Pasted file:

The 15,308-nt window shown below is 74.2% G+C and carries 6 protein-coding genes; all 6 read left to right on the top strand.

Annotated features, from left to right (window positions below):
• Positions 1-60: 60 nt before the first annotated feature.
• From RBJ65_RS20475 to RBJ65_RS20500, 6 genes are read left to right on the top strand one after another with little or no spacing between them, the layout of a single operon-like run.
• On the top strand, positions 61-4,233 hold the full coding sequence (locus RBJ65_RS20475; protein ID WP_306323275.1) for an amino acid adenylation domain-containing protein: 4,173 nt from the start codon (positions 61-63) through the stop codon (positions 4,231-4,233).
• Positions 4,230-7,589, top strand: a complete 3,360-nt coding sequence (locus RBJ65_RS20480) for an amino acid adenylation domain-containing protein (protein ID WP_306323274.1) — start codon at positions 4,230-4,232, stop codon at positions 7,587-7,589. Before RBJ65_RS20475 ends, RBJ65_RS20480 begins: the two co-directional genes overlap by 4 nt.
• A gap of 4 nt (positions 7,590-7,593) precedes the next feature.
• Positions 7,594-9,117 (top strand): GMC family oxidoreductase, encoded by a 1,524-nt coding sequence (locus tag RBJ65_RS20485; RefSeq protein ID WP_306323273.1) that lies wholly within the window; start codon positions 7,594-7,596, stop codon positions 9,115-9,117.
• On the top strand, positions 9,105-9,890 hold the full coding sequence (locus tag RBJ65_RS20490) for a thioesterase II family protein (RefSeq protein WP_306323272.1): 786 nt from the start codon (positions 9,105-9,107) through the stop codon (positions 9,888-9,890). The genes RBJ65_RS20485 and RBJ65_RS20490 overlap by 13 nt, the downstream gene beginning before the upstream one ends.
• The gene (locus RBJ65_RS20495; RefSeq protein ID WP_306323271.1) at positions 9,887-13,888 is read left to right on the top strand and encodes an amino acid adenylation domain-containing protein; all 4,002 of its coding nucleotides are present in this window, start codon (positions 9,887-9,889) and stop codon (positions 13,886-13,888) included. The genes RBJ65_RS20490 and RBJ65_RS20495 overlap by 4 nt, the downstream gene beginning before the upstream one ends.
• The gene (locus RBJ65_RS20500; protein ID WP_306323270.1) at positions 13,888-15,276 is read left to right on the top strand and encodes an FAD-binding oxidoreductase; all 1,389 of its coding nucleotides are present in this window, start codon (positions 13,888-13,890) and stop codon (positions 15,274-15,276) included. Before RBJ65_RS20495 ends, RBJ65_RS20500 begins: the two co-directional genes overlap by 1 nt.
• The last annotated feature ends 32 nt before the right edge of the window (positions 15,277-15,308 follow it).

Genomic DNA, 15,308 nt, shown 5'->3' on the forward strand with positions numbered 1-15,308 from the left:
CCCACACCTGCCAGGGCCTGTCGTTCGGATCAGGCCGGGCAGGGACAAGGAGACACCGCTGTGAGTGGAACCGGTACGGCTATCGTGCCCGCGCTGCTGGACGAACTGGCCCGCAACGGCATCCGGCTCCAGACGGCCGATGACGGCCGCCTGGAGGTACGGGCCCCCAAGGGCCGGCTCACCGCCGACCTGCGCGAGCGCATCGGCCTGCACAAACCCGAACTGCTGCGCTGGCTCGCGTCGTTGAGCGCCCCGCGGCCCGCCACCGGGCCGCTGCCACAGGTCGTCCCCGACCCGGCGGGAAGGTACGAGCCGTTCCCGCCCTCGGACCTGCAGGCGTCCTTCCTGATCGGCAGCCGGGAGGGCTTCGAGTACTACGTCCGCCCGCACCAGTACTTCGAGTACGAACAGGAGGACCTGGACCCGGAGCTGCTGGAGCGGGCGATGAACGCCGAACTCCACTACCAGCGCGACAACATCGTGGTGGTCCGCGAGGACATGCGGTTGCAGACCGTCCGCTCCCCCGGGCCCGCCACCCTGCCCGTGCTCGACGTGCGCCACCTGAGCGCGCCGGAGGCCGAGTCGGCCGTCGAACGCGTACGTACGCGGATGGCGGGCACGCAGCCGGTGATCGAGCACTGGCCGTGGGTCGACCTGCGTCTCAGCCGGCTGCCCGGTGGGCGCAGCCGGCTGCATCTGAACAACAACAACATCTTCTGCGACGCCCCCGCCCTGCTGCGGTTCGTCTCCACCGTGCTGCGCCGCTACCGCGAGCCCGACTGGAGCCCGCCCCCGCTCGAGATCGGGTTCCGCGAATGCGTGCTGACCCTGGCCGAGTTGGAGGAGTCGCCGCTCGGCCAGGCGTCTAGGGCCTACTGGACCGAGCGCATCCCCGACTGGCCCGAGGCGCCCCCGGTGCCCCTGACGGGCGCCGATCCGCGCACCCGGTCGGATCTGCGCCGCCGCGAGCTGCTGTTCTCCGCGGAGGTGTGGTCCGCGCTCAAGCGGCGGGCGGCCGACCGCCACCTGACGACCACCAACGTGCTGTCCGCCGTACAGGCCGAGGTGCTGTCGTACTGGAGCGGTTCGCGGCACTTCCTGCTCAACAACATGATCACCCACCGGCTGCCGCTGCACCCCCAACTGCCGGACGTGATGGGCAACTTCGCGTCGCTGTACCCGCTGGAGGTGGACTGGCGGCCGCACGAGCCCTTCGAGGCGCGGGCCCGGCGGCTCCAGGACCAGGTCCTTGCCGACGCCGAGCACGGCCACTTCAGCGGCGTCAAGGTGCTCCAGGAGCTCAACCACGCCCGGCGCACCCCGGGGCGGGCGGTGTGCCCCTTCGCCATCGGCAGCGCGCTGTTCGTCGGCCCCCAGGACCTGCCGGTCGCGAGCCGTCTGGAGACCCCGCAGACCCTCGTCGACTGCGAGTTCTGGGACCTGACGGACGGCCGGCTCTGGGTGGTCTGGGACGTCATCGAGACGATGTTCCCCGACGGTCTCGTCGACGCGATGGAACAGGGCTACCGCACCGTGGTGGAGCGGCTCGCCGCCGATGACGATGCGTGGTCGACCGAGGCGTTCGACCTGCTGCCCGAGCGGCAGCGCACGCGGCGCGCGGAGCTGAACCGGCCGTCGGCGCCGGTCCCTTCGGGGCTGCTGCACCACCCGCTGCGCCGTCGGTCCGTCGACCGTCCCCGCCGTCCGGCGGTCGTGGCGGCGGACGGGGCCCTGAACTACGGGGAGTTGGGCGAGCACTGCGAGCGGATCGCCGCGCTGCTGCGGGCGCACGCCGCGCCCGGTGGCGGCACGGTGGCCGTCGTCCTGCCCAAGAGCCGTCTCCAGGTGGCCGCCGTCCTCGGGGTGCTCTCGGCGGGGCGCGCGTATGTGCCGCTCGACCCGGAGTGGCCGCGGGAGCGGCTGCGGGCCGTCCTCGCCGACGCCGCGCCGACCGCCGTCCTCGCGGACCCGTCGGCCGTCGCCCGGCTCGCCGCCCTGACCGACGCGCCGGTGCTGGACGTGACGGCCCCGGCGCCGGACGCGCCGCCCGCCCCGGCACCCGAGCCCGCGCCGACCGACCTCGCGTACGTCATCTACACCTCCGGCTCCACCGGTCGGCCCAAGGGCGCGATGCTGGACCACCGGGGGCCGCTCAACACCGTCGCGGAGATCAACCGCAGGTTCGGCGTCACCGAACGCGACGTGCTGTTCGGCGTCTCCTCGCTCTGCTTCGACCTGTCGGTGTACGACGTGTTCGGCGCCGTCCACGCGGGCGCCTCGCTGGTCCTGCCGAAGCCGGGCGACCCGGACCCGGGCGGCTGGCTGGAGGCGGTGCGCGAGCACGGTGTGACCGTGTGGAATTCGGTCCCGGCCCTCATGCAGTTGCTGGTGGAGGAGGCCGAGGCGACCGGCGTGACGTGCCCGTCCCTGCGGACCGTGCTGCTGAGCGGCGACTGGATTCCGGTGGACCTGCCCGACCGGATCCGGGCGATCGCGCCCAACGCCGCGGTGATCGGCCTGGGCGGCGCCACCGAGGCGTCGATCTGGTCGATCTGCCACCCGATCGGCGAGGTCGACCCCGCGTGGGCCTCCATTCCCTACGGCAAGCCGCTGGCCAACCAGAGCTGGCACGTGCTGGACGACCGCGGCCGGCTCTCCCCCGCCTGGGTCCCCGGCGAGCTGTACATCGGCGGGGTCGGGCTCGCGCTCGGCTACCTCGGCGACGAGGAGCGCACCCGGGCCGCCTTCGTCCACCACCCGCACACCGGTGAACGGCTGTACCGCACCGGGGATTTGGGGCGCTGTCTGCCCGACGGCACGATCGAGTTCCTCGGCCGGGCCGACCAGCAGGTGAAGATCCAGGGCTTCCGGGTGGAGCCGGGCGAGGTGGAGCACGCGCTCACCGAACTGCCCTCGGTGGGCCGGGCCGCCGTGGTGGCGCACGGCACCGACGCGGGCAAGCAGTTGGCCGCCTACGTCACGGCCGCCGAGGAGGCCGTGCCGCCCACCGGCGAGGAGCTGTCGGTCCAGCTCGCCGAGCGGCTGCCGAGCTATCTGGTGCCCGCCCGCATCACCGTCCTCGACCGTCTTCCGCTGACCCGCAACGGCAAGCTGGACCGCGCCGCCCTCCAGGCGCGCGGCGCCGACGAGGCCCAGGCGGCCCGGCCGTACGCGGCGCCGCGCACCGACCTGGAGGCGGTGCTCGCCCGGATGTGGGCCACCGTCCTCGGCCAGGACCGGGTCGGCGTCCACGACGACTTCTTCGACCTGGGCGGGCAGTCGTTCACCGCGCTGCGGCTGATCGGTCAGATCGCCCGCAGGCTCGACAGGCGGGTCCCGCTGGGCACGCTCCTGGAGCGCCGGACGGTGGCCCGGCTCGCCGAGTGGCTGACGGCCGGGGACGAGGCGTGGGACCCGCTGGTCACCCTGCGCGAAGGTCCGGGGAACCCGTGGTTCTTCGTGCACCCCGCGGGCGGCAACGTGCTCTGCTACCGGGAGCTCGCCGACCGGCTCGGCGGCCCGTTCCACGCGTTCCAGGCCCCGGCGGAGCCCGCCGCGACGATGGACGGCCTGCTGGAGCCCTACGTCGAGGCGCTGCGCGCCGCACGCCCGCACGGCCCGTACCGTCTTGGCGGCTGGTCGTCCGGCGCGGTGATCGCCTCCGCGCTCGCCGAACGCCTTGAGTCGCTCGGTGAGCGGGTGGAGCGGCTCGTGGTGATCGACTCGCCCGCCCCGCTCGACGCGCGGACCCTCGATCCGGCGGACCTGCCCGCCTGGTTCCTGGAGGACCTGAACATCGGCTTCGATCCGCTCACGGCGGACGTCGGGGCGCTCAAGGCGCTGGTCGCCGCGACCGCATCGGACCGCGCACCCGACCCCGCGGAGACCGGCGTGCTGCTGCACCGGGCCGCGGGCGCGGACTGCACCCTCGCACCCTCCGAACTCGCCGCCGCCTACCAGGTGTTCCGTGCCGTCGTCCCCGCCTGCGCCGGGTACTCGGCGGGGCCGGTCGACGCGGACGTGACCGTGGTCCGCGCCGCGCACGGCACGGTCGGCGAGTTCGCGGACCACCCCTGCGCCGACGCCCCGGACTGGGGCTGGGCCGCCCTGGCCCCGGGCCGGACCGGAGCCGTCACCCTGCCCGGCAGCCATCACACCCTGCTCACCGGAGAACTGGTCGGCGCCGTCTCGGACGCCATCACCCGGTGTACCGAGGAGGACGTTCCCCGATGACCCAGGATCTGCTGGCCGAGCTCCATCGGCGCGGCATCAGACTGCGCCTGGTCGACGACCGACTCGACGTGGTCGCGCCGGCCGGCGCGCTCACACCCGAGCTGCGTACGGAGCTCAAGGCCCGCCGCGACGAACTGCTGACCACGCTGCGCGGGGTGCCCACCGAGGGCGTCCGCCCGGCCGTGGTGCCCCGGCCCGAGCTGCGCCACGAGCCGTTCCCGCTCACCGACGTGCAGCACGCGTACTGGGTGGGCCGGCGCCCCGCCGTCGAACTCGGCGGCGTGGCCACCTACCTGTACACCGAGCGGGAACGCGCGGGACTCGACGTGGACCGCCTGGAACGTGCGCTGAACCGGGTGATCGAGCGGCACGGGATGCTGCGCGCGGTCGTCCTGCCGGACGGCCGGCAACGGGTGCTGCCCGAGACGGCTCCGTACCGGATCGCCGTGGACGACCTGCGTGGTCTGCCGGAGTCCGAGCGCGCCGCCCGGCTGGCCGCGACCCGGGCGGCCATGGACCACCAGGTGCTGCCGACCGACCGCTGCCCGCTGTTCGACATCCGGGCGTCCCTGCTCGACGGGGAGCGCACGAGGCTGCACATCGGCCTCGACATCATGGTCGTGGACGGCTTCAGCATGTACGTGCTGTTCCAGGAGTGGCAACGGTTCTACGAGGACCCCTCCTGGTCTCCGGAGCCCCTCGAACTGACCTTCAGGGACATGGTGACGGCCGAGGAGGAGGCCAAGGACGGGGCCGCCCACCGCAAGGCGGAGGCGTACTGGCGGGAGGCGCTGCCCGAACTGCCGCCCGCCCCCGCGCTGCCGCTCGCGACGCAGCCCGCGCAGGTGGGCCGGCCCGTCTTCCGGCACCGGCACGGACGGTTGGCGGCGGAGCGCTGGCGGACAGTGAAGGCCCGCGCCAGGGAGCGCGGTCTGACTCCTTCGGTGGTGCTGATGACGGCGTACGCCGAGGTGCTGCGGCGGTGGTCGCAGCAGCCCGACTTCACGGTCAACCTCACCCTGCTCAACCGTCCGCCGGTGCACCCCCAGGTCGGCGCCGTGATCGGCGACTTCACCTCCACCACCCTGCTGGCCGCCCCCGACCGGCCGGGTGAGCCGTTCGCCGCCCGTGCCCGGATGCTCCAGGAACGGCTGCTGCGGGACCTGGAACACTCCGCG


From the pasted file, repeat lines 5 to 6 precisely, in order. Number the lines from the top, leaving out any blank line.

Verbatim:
• On the top strand, positions 61-4,233 hold the full coding sequence (locus RBJ65_RS20475; protein ID WP_306323275.1) for an amino acid adenylation domain-containing protein: 4,173 nt from the start codon (positions 61-63) through the stop codon (positions 4,231-4,233).
• Positions 4,230-7,589, top strand: a complete 3,360-nt coding sequence (locus RBJ65_RS20480) for an amino acid adenylation domain-containing protein (protein ID WP_306323274.1) — start codon at positions 4,230-4,232, stop codon at positions 7,587-7,589. Before RBJ65_RS20475 ends, RBJ65_RS20480 begins: the two co-directional genes overlap by 4 nt.